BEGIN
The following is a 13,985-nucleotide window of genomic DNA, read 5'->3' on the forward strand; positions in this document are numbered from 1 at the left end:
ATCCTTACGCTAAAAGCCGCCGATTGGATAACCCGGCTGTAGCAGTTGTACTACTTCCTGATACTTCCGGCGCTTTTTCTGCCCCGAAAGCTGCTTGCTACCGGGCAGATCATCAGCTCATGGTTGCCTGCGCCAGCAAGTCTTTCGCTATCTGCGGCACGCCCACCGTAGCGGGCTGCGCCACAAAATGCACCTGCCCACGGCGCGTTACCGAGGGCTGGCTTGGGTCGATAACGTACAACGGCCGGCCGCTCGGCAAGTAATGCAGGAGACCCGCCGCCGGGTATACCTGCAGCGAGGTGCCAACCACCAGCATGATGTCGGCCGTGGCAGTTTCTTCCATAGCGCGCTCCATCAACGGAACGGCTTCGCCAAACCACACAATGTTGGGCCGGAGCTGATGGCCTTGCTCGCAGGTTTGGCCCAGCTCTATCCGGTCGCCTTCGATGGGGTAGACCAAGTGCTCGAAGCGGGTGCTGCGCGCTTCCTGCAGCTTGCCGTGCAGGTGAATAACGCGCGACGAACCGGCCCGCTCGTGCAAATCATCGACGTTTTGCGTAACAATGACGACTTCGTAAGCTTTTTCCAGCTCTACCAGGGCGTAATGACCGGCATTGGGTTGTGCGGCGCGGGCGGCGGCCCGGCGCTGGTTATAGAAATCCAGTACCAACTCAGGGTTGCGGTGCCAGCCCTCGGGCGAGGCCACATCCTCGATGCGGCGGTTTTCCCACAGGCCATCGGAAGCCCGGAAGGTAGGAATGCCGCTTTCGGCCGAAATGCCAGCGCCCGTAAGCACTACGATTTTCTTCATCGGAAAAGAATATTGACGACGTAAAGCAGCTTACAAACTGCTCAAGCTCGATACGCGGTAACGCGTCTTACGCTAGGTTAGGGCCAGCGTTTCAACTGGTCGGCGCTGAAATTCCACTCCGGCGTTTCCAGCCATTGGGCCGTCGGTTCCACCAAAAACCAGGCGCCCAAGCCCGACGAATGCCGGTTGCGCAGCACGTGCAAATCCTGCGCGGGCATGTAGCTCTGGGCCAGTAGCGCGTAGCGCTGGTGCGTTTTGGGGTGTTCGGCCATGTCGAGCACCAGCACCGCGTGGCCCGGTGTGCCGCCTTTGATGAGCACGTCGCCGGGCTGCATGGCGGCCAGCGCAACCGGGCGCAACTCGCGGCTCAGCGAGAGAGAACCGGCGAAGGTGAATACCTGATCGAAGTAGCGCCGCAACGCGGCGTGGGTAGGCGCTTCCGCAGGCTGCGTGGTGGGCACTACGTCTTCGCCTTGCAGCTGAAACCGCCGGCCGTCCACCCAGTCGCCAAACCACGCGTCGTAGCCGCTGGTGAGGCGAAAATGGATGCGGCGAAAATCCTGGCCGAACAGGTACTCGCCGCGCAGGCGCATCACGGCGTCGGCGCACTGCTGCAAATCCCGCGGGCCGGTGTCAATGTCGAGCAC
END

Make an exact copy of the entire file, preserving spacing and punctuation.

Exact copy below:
The following is a 13,985-nucleotide window of genomic DNA, read 5'->3' on the forward strand; positions in this document are numbered from 1 at the left end:
ATCCTTACGCTAAAAGCCGCCGATTGGATAACCCGGCTGTAGCAGTTGTACTACTTCCTGATACTTCCGGCGCTTTTTCTGCCCCGAAAGCTGCTTGCTACCGGGCAGATCATCAGCTCATGGTTGCCTGCGCCAGCAAGTCTTTCGCTATCTGCGGCACGCCCACCGTAGCGGGCTGCGCCACAAAATGCACCTGCCCACGGCGCGTTACCGAGGGCTGGCTTGGGTCGATAACGTACAACGGCCGGCCGCTCGGCAAGTAATGCAGGAGACCCGCCGCCGGGTATACCTGCAGCGAGGTGCCAACCACCAGCATGATGTCGGCCGTGGCAGTTTCTTCCATAGCGCGCTCCATCAACGGAACGGCTTCGCCAAACCACACAATGTTGGGCCGGAGCTGATGGCCTTGCTCGCAGGTTTGGCCCAGCTCTATCCGGTCGCCTTCGATGGGGTAGACCAAGTGCTCGAAGCGGGTGCTGCGCGCTTCCTGCAGCTTGCCGTGCAGGTGAATAACGCGCGACGAACCGGCCCGCTCGTGCAAATCATCGACGTTTTGCGTAACAATGACGACTTCGTAAGCTTTTTCCAGCTCTACCAGGGCGTAATGACCGGCATTGGGTTGTGCGGCGCGGGCGGCGGCCCGGCGCTGGTTATAGAAATCCAGTACCAACTCAGGGTTGCGGTGCCAGCCCTCGGGCGAGGCCACATCCTCGATGCGGCGGTTTTCCCACAGGCCATCGGAAGCCCGGAAGGTAGGAATGCCGCTTTCGGCCGAAATGCCAGCGCCCGTAAGCACTACGATTTTCTTCATCGGAAAAGAATATTGACGACGTAAAGCAGCTTACAAACTGCTCAAGCTCGATACGCGGTAACGCGTCTTACGCTAGGTTAGGGCCAGCGTTTCAACTGGTCGGCGCTGAAATTCCACTCCGGCGTTTCCAGCCATTGGGCCGTCGGTTCCACCAAAAACCAGGCGCCCAAGCCCGACGAATGCCGGTTGCGCAGCACGTGCAAATCCTGCGCGGGCATGTAGCTCTGGGCCAGTAGCGCGTAGCGCTGGTGCGTTTTGGGGTGTTCGGCCATGTCGAGCACCAGCACCGCGTGGCCCGGTGTGCCGCCTTTGATGAGCACGTCGCCGGGCTGCATGGCGGCCAGCGCAACCGGGCGCAACTCGCGGCTCAGCGAGAGAGAACCGGCGAAGGTGAATACCTGATCGAAGTAGCGCCGCAACGCGGCGTGGGTAGGCGCTTCCGCAGGCTGCGTGGTGGGCACTACGTCTTCGCCTTGCAGCTGAAACCGCCGGCCGTCCACCCAGTCGCCAAACCACGCGTCGTAGCCGCTGGTGAGGCGAAAATGGATGCGGCGAAAATCCTGGCCGAACAGGTACTCGCCGCGCAGGCGCATCACGGCGTCGGCGCACTGCTGCAAATCCCGCGGGCCGGTGTCAATGTCGAGCAC